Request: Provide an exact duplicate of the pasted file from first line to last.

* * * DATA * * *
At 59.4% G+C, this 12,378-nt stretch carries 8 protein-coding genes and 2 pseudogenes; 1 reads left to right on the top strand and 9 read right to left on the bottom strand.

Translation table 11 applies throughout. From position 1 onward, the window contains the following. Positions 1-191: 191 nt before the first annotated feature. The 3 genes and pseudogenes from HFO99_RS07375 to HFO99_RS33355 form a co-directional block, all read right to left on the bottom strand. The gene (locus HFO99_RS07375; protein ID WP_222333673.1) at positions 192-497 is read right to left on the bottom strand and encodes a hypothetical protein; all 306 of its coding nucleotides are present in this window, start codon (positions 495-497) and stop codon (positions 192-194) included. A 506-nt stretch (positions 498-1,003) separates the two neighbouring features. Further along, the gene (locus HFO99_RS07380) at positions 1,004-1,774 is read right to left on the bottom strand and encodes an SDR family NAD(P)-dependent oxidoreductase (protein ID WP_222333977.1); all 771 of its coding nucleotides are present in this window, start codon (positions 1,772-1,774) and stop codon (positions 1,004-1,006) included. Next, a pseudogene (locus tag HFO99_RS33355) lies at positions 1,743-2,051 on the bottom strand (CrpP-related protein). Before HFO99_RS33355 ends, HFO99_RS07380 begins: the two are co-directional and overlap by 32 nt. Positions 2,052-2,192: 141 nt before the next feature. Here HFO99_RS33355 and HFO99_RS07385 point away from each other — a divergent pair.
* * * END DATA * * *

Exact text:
At 59.4% G+C, this 12,378-nt stretch carries 8 protein-coding genes and 2 pseudogenes; 1 reads left to right on the top strand and 9 read right to left on the bottom strand.

Translation table 11 applies throughout. From position 1 onward, the window contains the following. Positions 1-191: 191 nt before the first annotated feature. The 3 genes and pseudogenes from HFO99_RS07375 to HFO99_RS33355 form a co-directional block, all read right to left on the bottom strand. The gene (locus HFO99_RS07375; protein ID WP_222333673.1) at positions 192-497 is read right to left on the bottom strand and encodes a hypothetical protein; all 306 of its coding nucleotides are present in this window, start codon (positions 495-497) and stop codon (positions 192-194) included. A 506-nt stretch (positions 498-1,003) separates the two neighbouring features. Further along, the gene (locus HFO99_RS07380) at positions 1,004-1,774 is read right to left on the bottom strand and encodes an SDR family NAD(P)-dependent oxidoreductase (protein ID WP_222333977.1); all 771 of its coding nucleotides are present in this window, start codon (positions 1,772-1,774) and stop codon (positions 1,004-1,006) included. Next, a pseudogene (locus tag HFO99_RS33355) lies at positions 1,743-2,051 on the bottom strand (CrpP-related protein). Before HFO99_RS33355 ends, HFO99_RS07380 begins: the two are co-directional and overlap by 32 nt. Positions 2,052-2,192: 141 nt before the next feature. Here HFO99_RS33355 and HFO99_RS07385 point away from each other — a divergent pair.